Changing How Conservation Happens

Enduring Conservation Outcomes

Transforming Conservation Around the World

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Lacy Consulting Services collaborated with Foundations of Success and Hewlett Foundation to identify a wide range of elements needed to build the conditions for enduring conservation outcomes.


Implementing J.E.D.I in Conservation Planning

JEDI learning is a life-long endeavor and there are many opportunities to discover new approaches. Conservation is not keeping up with the pace of social change in the world and can stay relevant by continued growth in JEDI.

Practitioners face many challenges in implementing JEDI. Many of these challenges are centered on engagement and relationship building with various stakeholders. Time is a limiting factor that contributes to the success of incorporating JEDI into planning and implementation. Addressing these challenges now should help practitioners prepare for overcoming these barriers before they arise. Using these approaches can help you and your organization in your pursuit of incorporating JEDI into your conservation planning and implementation throughout the steps of the Conservation Standards. View our full report below, and contact us to discuss implementing JEDI practices into future conservation efforts.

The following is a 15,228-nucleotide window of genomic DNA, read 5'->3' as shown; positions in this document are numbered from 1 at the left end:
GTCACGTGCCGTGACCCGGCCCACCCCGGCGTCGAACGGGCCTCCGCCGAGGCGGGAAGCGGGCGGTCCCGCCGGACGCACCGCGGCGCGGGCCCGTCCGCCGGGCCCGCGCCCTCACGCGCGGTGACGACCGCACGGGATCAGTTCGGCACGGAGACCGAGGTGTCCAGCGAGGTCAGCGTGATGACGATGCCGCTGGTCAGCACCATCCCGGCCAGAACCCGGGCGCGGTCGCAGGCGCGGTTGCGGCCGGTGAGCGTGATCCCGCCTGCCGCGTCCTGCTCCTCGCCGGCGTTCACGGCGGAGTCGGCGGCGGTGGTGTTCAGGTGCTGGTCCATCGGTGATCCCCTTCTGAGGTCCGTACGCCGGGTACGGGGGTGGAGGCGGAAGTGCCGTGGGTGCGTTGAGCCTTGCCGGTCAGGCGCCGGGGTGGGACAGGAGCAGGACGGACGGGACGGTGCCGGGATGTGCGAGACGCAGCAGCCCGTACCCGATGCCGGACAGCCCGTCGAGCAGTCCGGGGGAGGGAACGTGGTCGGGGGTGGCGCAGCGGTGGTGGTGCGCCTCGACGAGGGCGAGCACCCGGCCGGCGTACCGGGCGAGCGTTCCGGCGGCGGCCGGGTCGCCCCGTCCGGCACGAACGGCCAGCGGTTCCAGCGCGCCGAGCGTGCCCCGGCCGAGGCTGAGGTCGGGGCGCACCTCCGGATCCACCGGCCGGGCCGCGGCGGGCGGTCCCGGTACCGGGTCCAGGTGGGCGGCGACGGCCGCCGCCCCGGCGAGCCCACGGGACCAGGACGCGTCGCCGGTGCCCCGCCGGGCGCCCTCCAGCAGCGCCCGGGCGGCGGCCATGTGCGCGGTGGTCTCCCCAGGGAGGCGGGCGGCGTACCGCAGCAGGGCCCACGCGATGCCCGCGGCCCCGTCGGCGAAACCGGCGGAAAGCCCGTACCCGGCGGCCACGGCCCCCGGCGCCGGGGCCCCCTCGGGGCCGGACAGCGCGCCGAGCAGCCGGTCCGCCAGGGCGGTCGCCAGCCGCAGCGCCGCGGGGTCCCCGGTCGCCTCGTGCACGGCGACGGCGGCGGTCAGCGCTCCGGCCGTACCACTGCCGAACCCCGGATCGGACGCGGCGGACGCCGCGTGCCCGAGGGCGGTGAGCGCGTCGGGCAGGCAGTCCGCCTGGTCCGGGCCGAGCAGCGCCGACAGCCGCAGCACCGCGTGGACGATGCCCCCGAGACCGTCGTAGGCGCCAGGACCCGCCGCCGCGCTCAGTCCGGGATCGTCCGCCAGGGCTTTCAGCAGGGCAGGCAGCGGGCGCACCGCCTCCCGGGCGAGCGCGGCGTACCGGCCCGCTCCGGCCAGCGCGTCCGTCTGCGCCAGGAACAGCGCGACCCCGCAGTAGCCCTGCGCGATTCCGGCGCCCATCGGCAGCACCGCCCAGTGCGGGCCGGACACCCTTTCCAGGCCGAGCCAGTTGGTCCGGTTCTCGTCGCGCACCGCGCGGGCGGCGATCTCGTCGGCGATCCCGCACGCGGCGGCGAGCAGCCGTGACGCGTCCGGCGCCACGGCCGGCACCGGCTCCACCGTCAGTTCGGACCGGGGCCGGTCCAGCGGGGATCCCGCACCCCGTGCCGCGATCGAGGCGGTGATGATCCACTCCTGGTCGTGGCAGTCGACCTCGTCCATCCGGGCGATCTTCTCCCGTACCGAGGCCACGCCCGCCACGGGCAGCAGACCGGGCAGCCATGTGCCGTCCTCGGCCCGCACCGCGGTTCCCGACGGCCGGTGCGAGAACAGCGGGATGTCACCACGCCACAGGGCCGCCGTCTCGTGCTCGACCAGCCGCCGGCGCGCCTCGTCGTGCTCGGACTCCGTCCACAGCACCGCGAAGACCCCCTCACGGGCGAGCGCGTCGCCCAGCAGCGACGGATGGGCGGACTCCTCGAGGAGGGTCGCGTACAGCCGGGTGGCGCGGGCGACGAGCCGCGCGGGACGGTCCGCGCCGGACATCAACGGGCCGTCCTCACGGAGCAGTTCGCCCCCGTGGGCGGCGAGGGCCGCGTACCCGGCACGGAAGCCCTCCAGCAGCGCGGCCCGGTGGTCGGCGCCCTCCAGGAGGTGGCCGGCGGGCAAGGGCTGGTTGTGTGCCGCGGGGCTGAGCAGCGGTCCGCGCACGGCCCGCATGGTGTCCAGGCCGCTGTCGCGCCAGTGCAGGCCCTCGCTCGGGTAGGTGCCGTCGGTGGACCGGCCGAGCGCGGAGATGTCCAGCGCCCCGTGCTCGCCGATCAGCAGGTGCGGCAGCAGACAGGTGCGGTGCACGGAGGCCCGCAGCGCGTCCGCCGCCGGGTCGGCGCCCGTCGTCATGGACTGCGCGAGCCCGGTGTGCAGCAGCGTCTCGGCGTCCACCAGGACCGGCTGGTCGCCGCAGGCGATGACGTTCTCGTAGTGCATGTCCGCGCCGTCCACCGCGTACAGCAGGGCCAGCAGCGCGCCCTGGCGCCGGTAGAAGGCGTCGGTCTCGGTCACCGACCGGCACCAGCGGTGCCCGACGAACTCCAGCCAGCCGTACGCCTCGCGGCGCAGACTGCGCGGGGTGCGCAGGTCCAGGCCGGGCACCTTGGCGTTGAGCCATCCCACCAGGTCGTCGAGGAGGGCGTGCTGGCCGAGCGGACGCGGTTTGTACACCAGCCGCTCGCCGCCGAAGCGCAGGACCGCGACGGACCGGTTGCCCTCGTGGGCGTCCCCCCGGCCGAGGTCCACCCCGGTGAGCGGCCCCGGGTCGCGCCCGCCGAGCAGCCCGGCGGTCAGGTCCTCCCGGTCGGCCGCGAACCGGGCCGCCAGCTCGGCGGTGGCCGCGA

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Conservation Standards for Enduring Conservation Outcomes

In 2021, Lacy Consulting Services partnered with the Hewlett Foundation to identify a wide range of elements needed to build the conditions for enduring conservation outcomes. Three main themes arose:

• Conservation outcomes must have lasting benefits for people as well as the environment.

• Conservation outcomes and related benefits must be determined through an inclusive process.

• Enduring conservation outcomes must have broad support.

Potential Social, Socio-economic, and Economic Benefits Related to Conservation Outcomes Include:

Connection to lands: Shift in societal values to emphasize quality of life and connection to the outdoors. Recognition and support of the deep personal connections of people and land-based rural communities, including tribes, landowners, ranchers, farmers, foresters, and other stakeholders.

Shared outcomes: Communities and affected stakeholders feel ownership of outcomes. Conservation brings people together rather than dividing them. Solutions have space to adapt and evolve as learning happens during implementation.

Local benefits: Affected communities feel that they are benefitting from, and have agency in, decisions about the landscapes where they live.

Shared identity: A shared cultural value among all stakeholders, including agricultural and recreation interests, centered on responsibility to nature.

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